Number of Scots patients receiving urgent referrals for cancer treatment rockets
20.11.2023 - 04:47
The number of Scots receiving urgent referrals for cancer treatment has rocketed over the last four years, figures show.
Outpatient referrals marked by doctors as "urgent, suspicion of cancer" have jumped from 96,000 in 2018/19 to 171,000 in 2022/23.
NHS Greater Glasgow and Clyde, the country's largest health board, saw referral figures increase from 25,000 pre-pandemic to a shocking 43,000 in 2022/23.
NHS Lothian recorded 10,000 more referrals for the same period.
Scottish Labour, which uncovered the figures, claimed the dramatic spike in urgent referrals was likely due to overstretched services and the Scottish Government failing to invest in primary care.
Jackie Baillie, the party's health spokeswoman, said SNP ministers had repeatedly failed to meet their government's own key performance targets for cancer treatment.
The official target is for 95 per cent of patients to start receiving treatment within 62 days if they have been referred with an urgent suspicion of cancer.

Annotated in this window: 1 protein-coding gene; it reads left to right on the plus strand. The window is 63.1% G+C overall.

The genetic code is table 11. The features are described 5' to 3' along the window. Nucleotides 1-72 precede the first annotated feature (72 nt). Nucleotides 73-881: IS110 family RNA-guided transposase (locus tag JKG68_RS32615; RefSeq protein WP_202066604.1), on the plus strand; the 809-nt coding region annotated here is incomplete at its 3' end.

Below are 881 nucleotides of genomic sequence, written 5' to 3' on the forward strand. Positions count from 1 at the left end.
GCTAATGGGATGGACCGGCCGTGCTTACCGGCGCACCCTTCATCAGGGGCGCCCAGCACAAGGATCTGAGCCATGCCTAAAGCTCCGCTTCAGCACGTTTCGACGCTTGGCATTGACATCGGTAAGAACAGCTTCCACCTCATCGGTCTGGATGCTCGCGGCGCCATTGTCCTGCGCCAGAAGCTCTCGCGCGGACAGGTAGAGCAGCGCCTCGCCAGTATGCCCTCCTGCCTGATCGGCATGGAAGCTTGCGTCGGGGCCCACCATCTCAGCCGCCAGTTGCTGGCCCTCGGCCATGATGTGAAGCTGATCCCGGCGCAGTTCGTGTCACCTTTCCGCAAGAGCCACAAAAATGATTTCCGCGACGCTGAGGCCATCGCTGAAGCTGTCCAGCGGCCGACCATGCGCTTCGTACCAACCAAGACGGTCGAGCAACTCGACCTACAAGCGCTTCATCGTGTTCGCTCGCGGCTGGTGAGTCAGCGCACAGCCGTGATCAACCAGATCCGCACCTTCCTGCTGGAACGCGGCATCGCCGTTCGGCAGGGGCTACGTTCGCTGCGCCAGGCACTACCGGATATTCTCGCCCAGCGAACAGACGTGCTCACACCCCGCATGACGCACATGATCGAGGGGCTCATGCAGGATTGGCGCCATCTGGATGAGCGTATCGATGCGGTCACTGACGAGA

But the performance slumped to 69.4 per cent of patients in the first three months of 2023, down from 71.7 per cent
The Government published its latest cancer strategy earlier this year but has not outlined when it will deliver improvements by.
Baillie said: "Cancer remains Scotland’s biggest killer and yet this SNP Government has time and time again failed to take the decisive action needed to save lives.
"Every loved one lost to cancer is a tragedy. It is absolutely crucial that everybody afflicted by cancer has early access to high-quality treatment and care.
"This surge in suspected cancer referrals is not just down to Covid. It’s a result of the repeated failures by SNP Health Ministers to get a grip on this deadly disease.
"After 16 years of SNP